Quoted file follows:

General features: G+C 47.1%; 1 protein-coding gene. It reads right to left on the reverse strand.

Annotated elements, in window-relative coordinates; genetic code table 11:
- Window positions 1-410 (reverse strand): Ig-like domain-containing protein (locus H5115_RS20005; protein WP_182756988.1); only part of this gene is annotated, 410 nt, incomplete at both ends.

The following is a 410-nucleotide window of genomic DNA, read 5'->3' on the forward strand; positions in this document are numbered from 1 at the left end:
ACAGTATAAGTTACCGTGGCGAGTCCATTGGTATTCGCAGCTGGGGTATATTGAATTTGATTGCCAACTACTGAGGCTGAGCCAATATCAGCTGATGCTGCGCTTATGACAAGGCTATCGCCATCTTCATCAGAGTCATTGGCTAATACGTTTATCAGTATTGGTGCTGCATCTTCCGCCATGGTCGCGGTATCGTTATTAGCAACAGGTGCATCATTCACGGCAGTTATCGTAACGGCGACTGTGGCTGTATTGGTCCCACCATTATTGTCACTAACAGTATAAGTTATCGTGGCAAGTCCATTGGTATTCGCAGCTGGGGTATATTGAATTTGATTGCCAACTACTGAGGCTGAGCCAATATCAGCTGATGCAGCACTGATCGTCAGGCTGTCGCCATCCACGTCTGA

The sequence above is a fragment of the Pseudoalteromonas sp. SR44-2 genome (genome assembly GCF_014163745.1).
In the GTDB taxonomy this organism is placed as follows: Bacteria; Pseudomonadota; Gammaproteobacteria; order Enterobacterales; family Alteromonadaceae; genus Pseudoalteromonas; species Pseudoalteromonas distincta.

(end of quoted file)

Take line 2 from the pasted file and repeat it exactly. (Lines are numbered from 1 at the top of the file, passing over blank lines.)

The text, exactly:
Annotated elements, in window-relative coordinates; genetic code table 11: